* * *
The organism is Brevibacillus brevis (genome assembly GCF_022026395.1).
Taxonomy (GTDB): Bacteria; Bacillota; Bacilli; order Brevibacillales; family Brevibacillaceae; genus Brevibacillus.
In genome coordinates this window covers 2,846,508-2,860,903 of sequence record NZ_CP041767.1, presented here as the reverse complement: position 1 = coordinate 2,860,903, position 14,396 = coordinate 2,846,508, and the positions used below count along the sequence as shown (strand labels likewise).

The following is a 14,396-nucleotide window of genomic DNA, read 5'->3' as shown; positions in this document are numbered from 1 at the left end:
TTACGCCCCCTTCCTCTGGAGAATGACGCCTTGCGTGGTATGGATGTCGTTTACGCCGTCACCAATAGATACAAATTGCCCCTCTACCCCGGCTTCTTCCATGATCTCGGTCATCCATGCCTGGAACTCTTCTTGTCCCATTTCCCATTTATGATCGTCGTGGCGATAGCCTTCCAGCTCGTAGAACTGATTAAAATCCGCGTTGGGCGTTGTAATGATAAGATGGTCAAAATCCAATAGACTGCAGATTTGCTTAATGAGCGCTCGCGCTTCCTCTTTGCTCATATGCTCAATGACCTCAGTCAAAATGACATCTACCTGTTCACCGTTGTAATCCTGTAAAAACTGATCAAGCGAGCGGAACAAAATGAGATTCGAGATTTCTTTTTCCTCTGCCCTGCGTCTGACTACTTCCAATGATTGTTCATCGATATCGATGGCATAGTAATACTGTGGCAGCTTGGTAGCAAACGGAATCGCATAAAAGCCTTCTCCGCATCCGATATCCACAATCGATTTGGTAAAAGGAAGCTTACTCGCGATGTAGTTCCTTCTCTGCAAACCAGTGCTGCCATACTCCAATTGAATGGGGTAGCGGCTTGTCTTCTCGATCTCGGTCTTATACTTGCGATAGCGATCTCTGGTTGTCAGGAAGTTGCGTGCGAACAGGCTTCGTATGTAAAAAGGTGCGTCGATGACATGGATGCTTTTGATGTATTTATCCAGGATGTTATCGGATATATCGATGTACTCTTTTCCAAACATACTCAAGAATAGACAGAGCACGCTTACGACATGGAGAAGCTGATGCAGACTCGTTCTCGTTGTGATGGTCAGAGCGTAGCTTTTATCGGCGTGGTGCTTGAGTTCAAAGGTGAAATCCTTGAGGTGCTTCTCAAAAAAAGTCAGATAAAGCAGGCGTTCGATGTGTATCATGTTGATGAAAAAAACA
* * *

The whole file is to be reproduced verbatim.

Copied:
The organism is Brevibacillus brevis (genome assembly GCF_022026395.1).
Taxonomy (GTDB): Bacteria; Bacillota; Bacilli; order Brevibacillales; family Brevibacillaceae; genus Brevibacillus.
In genome coordinates this window covers 2,846,508-2,860,903 of sequence record NZ_CP041767.1, presented here as the reverse complement: position 1 = coordinate 2,860,903, position 14,396 = coordinate 2,846,508, and the positions used below count along the sequence as shown (strand labels likewise).

The following is a 14,396-nucleotide window of genomic DNA, read 5'->3' as shown; positions in this document are numbered from 1 at the left end:
TTACGCCCCCTTCCTCTGGAGAATGACGCCTTGCGTGGTATGGATGTCGTTTACGCCGTCACCAATAGATACAAATTGCCCCTCTACCCCGGCTTCTTCCATGATCTCGGTCATCCATGCCTGGAACTCTTCTTGTCCCATTTCCCATTTATGATCGTCGTGGCGATAGCCTTCCAGCTCGTAGAACTGATTAAAATCCGCGTTGGGCGTTGTAATGATAAGATGGTCAAAATCCAATAGACTGCAGATTTGCTTAATGAGCGCTCGCGCTTCCTCTTTGCTCATATGCTCAATGACCTCAGTCAAAATGACATCTACCTGTTCACCGTTGTAATCCTGTAAAAACTGATCAAGCGAGCGGAACAAAATGAGATTCGAGATTTCTTTTTCCTCTGCCCTGCGTCTGACTACTTCCAATGATTGTTCATCGATATCGATGGCATAGTAATACTGTGGCAGCTTGGTAGCAAACGGAATCGCATAAAAGCCTTCTCCGCATCCGATATCCACAATCGATTTGGTAAAAGGAAGCTTACTCGCGATGTAGTTCCTTCTCTGCAAACCAGTGCTGCCATACTCCAATTGAATGGGGTAGCGGCTTGTCTTCTCGATCTCGGTCTTATACTTGCGATAGCGATCTCTGGTTGTCAGGAAGTTGCGTGCGAACAGGCTTCGTATGTAAAAAGGTGCGTCGATGACATGGATGCTTTTGATGTATTTATCCAGGATGTTATCGGATATATCGATGTACTCTTTTCCAAACATACTCAAGAATAGACAGAGCACGCTTACGACATGGAGAAGCTGATGCAGACTCGTTCTCGTTGTGATGGTCAGAGCGTAGCTTTTATCGGCGTGGTGCTTGAGTTCAAAGGTGAAATCCTTGAGGTGCTTCTCAAAAAAAGTCAGATAAAGCAGGCGTTCGATGTGTATCATGTTGATGAAAAAAACA